Hermann Otto Baltutt
Hermann Otto Baltutt (1904-1945?) was born in Memel, East Prussia, Germany. He went by his middle name, Otto. He was a skilled machinist who also served a term in the German Army before World War II. Otto was married to Gertrud Jakumeit, also of Memel and they ultimately had four daughters.
- Name: Hermann Otto Baltutt
- Birth Name: Hermann Otto Baltuttis
- Sex: Male
- Father: Christian Karl Baltuttis
- Mother: Berta Marie Willuhn
- Birth: 13 October 1904 in Memel, East Prussia, Germany
- Death: After 13 February 1945 (location unknown)
- Spouse: Gertrud Jakumeit
- Marriage: 27 October 1934 in Memel, East Prussia, Germany
- Edith Gertrud Baltutt (1934 - 2020)
- Rita Inge Baltutt (b. 1936)
- Irmgard Baltutt (b. 1938)
- Waltraut Baltutt (1940 - 2015)
Otto's birth surname was Baltuttis, and it was under that name that he was married in Memel. The change to his surname, removing the -is, was probably done while he was serving in the German Army (1934-1938). The reason for the name was due to this ending being a common way for Lithuanian surnames to end (along with -as, -is, -es, and -us), and as German cultural behavior at the time was not friendly to non-Germanic culture, especially Slavic culture (such as Lithuanian), he was urged (by his military superiors, according to family legend) to have the name changed . His homeland of Memel was at the time actually rather mixed in culture, with predominantly German-speakers in the cities, and Lithuanian-speakers in the towns and countryside. But due to intermarriage at all levels, the ethnicities were all over the map, with many ethnic Germans having Lithuanian names, and many ethnic Lithuanians having German names. There were in fact some relatives of his who were already using Baltutt instead of Baltuttis -- as can be surmised, the name is related to the Baltic Sea, and pertains to the ancient Balts. According to Wikipedia:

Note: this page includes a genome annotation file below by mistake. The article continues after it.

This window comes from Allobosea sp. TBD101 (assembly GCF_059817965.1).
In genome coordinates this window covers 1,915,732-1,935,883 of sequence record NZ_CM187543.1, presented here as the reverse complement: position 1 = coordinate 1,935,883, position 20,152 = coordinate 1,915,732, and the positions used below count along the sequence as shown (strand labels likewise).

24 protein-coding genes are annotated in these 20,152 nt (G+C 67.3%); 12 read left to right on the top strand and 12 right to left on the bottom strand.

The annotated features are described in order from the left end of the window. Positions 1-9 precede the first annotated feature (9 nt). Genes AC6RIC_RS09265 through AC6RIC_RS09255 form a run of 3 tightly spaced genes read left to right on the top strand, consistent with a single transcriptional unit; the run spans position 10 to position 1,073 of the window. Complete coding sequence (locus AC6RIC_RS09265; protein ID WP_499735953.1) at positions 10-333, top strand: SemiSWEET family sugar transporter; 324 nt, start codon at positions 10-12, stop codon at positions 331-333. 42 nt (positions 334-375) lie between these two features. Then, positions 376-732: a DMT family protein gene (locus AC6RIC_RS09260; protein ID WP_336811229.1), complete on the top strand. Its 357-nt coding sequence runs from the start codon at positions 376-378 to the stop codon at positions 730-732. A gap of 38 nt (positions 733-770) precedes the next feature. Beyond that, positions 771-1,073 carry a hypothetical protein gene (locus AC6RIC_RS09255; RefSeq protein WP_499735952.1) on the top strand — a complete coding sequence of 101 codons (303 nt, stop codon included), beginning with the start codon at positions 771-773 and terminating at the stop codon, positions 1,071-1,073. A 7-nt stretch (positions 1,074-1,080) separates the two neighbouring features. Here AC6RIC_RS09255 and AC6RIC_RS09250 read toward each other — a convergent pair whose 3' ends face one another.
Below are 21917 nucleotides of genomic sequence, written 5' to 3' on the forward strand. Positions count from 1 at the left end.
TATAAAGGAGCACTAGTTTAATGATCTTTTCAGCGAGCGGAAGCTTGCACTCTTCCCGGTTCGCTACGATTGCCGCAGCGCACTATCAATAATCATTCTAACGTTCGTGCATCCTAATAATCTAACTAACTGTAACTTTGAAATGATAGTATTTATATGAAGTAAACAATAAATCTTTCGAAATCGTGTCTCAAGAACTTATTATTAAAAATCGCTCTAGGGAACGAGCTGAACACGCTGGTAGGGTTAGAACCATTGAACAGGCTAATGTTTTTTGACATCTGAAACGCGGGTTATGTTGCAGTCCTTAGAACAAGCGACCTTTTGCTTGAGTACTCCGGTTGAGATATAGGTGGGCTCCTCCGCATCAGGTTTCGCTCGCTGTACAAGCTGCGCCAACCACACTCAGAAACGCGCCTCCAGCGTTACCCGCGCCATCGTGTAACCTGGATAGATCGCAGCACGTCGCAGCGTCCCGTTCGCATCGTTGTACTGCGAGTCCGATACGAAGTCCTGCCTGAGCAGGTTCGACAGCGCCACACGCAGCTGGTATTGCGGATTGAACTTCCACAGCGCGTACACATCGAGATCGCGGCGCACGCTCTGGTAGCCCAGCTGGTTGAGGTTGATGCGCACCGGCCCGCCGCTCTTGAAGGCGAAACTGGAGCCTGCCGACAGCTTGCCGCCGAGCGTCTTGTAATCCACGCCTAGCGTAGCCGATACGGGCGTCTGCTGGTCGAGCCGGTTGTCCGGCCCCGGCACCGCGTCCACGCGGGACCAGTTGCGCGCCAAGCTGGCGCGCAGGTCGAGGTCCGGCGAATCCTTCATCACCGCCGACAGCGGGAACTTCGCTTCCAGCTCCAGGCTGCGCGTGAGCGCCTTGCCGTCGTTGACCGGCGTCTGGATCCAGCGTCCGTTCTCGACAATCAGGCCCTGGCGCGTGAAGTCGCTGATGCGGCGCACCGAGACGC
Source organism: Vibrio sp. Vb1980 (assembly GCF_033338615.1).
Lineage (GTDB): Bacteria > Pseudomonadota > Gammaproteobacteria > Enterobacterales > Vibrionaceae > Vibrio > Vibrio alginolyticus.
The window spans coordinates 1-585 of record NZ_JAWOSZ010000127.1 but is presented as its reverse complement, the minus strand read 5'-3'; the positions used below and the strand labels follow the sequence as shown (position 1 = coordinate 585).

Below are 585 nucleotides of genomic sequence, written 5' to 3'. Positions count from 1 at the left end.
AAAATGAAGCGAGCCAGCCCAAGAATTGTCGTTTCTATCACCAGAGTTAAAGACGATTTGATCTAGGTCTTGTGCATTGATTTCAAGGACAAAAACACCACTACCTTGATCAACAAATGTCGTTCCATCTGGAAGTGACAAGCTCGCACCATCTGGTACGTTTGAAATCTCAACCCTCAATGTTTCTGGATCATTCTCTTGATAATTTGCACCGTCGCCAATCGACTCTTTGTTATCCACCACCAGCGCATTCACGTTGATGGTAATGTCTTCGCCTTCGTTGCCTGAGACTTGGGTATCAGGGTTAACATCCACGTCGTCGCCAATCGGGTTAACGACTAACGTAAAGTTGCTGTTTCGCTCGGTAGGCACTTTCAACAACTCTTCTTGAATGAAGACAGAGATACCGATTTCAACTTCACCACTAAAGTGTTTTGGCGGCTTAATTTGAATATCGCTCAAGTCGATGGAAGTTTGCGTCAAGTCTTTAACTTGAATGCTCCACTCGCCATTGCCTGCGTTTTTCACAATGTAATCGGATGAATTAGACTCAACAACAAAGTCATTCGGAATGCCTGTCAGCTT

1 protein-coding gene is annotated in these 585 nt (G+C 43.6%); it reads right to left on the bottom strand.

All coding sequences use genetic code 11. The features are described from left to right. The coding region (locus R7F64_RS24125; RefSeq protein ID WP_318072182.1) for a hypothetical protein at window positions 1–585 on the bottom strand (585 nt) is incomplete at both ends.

"The Balts or Baltic people (Lithuanian: baltai, Latvian: balti) are a group of Indo-European peoples primarily characterized as speakers of the Baltic languages. ...Among the Baltic peoples are modern Lithuanians and Latvians..."
In connection with his wife's surname, Jakumeit, it is noteworthy that there were also people in Memel who had the surname Jakumeitis, who were nevertheless ethnic German, despite having a Lithuanian-type name. There was a great deal of social distinction between ethnic Germans and Lithuanians -- once, when Gertrud's son-in-law Mike Clark suggested that the family might actually be Lithuanian rather than German, she became highly offended! Ironically, Gertrud could speak Lithuanian well enough to converse in the language.
Despite Germany being at war, and Otto being an experienced military veteran in good health, due to his profession, age, and employment he was not required to serve further in the military, and spent the entire war employed as a machinist in a munitions factory in Königsberg, East Prussia. When the Soviet Army invaded East Prussia, he and his family were only able to flee to the town Preussisch Holland in East Prussia as the Soviets overtook them on their way to Berlin in January 1945.
In February 1945 the Soviet occupation authority required all German civilian adults to "register", which he and Gertrud obediently did, whereupon they were both taken into forced labor. Gertrud ended up in the Soviet Union in the Ural Mountains, but the last anyone saw of Otto was him being used under military guard with other men to clear rubble from the streets of Preussisch Holland. His fate remains unknown.